Study in Mice Identifies Type of Brain Cell Involved in Stuttering
Researchers believe that stuttering—a potentially lifelong and debilitating speech disorder—stems from problems with the circuits in the brain that control speech, but precisely how and where these problems occur is unknown. Using a mouse model of stuttering, scientists report that a loss of cells in the brain called astrocytes is associated with stuttering. The mice had been engineered with a human gene mutation previously linked to stuttering.
The study, which appeared online in the Proceedings of the National Academy of Sciences, offers insights into the neurological deficits associated with stuttering.
The loss of astrocytes, a supporting cell in the brain, was most prominent in the corpus callosum, a part of the brain that bridges the two hemispheres. Previous imaging studies have identified differences in the brains of people who stutter compared to those who do not. Furthermore, some of these studies in people have revealed structural and functional problems in the same brain region as the new mouse study.
The study was led by Dr. Dennis Drayna of NIDCD, in collaboration with researchers at Washington University School of Medicine in St. Louis, NIBIB and NIMH.
“The identification of genetic, molecular and cellular changes that underlie stuttering has led us to understand persistent stuttering as a brain disorder,” said Dr. Andrew Griffith, NIDCD scientific director. “Perhaps even more importantly, pinpointing the brain region and cells that are involved opens opportunities for novel interventions for stuttering—and possibly other speech disorders.”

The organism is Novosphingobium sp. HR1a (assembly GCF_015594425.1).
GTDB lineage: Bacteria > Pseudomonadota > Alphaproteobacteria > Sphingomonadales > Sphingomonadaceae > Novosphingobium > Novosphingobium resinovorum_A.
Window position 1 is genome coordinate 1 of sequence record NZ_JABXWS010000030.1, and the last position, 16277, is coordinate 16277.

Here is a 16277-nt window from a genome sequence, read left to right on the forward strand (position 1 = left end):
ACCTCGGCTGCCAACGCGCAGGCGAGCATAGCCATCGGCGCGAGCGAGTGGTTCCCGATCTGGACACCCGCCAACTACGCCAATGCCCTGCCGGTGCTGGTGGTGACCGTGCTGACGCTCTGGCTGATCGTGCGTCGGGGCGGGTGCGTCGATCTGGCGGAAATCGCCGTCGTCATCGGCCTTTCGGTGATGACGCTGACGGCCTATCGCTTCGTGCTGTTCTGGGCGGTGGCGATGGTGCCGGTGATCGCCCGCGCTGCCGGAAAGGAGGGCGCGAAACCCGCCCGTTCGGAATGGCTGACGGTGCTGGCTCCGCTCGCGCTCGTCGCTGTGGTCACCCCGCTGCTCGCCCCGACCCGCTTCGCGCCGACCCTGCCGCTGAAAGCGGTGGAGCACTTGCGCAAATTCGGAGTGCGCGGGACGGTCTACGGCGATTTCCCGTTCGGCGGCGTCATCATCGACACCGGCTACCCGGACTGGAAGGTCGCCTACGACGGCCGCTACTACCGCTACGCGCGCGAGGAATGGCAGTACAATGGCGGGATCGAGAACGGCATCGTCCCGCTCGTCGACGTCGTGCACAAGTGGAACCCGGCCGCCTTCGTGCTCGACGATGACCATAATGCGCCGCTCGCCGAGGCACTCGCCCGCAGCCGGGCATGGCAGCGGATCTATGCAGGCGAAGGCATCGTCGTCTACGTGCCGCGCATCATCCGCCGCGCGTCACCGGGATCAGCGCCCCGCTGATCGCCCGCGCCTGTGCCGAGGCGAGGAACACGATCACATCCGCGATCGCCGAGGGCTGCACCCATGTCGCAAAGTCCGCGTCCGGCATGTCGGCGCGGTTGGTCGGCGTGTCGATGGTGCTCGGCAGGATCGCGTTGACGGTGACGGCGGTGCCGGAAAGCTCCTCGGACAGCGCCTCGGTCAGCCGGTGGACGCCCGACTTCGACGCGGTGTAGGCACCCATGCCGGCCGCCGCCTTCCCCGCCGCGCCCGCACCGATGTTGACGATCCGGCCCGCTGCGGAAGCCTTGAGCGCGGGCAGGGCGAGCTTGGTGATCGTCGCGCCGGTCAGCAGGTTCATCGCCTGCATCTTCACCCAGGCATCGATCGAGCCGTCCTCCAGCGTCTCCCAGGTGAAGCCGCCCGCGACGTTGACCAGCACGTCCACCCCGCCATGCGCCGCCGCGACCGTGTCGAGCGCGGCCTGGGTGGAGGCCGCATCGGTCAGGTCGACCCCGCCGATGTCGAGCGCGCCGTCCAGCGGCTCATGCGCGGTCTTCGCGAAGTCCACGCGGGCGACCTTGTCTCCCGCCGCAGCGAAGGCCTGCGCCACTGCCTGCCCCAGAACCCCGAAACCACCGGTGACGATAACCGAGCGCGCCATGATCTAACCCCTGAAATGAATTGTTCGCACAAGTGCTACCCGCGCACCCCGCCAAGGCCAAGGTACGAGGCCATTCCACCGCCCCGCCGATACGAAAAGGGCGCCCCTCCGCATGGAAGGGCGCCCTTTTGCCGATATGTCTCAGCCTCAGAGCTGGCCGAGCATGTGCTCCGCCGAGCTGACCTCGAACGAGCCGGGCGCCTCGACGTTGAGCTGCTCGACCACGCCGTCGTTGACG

Stuttering is characterized by pauses and repeated or prolonged sounds, syllables or words, which disrupt the normal flow of speech. People who stutter know what they want to say, but they have trouble saying it. The condition is most commonly seen in young children who typically outgrow the problem. However, for 1 in 4 children who experience early stuttering, the condition persists as a lifelong communication problem.
It is estimated that as many as 1 percent of adults in the United States are affected by stuttering.
“The brain imaging studies of people who stutter are important, but those results can only take us so far,” said Drayna. One challenge, he said, is that the imaging studies cannot decipher if the differences contribute to stuttering or are an effect of stuttering.
“By taking a genetic approach, we have been able to begin deciphering the neuropathology of stuttering, first at the molecular level by identifying genetic mutations, and now at the cellular level,” he added.